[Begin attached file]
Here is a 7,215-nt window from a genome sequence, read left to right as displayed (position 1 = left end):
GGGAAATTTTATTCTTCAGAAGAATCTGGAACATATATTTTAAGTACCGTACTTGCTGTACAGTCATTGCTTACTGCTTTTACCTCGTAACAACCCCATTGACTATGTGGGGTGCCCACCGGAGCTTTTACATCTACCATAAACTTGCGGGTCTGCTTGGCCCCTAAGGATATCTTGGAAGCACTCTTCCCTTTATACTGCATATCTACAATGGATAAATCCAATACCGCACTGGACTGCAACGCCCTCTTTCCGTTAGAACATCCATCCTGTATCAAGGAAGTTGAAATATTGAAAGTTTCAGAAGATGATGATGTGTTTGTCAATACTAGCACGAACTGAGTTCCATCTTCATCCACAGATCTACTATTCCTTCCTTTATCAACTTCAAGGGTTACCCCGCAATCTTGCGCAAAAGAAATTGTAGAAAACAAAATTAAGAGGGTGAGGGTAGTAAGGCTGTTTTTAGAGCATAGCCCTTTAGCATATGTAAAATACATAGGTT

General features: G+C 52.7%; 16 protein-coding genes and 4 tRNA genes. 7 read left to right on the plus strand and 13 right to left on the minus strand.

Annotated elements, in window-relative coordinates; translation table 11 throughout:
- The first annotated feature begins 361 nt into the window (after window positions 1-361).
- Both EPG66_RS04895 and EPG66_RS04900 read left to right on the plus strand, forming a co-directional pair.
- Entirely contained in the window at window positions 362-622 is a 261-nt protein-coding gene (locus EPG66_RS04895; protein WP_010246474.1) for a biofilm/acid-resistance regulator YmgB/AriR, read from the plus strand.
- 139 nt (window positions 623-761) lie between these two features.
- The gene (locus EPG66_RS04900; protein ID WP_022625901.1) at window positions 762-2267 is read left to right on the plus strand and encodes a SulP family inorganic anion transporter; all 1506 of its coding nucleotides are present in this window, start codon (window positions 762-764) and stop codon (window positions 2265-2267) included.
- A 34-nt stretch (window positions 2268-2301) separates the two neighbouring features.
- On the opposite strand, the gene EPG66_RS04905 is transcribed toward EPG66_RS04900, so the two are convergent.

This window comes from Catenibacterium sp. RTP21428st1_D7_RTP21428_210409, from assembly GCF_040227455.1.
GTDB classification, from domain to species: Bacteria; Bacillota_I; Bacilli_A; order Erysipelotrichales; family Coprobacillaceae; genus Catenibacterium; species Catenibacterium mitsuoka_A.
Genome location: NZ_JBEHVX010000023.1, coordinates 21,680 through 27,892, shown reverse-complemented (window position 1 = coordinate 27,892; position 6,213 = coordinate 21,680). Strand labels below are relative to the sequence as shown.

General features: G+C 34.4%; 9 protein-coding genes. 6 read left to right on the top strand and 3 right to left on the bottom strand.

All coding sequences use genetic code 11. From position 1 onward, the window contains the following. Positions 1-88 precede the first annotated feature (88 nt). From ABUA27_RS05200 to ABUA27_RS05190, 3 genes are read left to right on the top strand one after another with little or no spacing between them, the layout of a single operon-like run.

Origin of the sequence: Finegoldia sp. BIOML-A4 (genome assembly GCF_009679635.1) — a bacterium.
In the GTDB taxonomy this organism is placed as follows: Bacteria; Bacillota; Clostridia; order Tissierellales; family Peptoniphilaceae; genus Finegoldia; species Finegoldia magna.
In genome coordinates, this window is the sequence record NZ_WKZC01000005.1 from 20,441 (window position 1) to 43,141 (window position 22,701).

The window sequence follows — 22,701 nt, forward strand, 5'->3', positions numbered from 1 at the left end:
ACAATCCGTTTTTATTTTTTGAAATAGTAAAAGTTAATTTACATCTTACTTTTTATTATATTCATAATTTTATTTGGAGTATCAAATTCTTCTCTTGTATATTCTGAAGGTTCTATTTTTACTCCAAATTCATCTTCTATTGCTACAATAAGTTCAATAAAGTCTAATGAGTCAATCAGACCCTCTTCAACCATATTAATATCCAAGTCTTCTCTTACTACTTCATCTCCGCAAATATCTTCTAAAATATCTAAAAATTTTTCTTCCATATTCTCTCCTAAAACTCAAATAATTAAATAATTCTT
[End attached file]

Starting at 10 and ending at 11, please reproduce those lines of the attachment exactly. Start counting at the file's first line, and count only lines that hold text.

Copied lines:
- A 34-nt stretch (window positions 2268-2301) separates the two neighbouring features.
- On the opposite strand, the gene EPG66_RS04905 is transcribed toward EPG66_RS04900, so the two are convergent.